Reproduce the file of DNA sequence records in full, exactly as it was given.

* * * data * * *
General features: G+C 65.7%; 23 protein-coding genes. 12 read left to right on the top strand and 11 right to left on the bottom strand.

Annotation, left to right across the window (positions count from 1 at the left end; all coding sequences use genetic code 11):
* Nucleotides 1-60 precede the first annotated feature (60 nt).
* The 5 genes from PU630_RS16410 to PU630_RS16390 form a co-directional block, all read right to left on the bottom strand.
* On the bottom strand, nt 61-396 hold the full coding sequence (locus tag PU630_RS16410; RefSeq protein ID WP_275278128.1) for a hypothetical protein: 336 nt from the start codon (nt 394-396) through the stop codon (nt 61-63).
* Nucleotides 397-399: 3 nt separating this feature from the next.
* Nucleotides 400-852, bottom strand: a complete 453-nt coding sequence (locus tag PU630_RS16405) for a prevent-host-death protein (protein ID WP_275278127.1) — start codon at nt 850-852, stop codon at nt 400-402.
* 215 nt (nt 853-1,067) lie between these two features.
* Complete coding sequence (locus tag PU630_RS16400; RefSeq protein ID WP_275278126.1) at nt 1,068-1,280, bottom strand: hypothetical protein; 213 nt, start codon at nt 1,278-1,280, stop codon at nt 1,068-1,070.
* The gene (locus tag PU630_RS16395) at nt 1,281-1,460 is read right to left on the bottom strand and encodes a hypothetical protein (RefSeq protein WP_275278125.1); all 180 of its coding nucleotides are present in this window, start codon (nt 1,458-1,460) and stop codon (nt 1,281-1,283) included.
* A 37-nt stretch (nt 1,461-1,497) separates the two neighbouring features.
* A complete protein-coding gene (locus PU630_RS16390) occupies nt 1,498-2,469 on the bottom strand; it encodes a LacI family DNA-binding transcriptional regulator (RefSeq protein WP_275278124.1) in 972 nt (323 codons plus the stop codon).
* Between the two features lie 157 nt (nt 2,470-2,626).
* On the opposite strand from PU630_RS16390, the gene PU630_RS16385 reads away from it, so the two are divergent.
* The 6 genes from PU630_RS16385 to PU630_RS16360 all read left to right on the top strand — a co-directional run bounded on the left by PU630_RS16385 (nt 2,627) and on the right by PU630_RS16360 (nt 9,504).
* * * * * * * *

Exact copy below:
General features: G+C 65.7%; 23 protein-coding genes. 12 read left to right on the top strand and 11 right to left on the bottom strand.

Annotation, left to right across the window (positions count from 1 at the left end; all coding sequences use genetic code 11):
* Nucleotides 1-60 precede the first annotated feature (60 nt).
* The 5 genes from PU630_RS16410 to PU630_RS16390 form a co-directional block, all read right to left on the bottom strand.
* On the bottom strand, nt 61-396 hold the full coding sequence (locus tag PU630_RS16410; RefSeq protein ID WP_275278128.1) for a hypothetical protein: 336 nt from the start codon (nt 394-396) through the stop codon (nt 61-63).
* Nucleotides 397-399: 3 nt separating this feature from the next.
* Nucleotides 400-852, bottom strand: a complete 453-nt coding sequence (locus tag PU630_RS16405) for a prevent-host-death protein (protein ID WP_275278127.1) — start codon at nt 850-852, stop codon at nt 400-402.
* 215 nt (nt 853-1,067) lie between these two features.
* Complete coding sequence (locus tag PU630_RS16400; RefSeq protein ID WP_275278126.1) at nt 1,068-1,280, bottom strand: hypothetical protein; 213 nt, start codon at nt 1,278-1,280, stop codon at nt 1,068-1,070.
* The gene (locus tag PU630_RS16395) at nt 1,281-1,460 is read right to left on the bottom strand and encodes a hypothetical protein (RefSeq protein WP_275278125.1); all 180 of its coding nucleotides are present in this window, start codon (nt 1,458-1,460) and stop codon (nt 1,281-1,283) included.
* A 37-nt stretch (nt 1,461-1,497) separates the two neighbouring features.
* A complete protein-coding gene (locus PU630_RS16390) occupies nt 1,498-2,469 on the bottom strand; it encodes a LacI family DNA-binding transcriptional regulator (RefSeq protein WP_275278124.1) in 972 nt (323 codons plus the stop codon).
* Between the two features lie 157 nt (nt 2,470-2,626).
* On the opposite strand from PU630_RS16390, the gene PU630_RS16385 reads away from it, so the two are divergent.
* The 6 genes from PU630_RS16385 to PU630_RS16360 all read left to right on the top strand — a co-directional run bounded on the left by PU630_RS16385 (nt 2,627) and on the right by PU630_RS16360 (nt 9,504).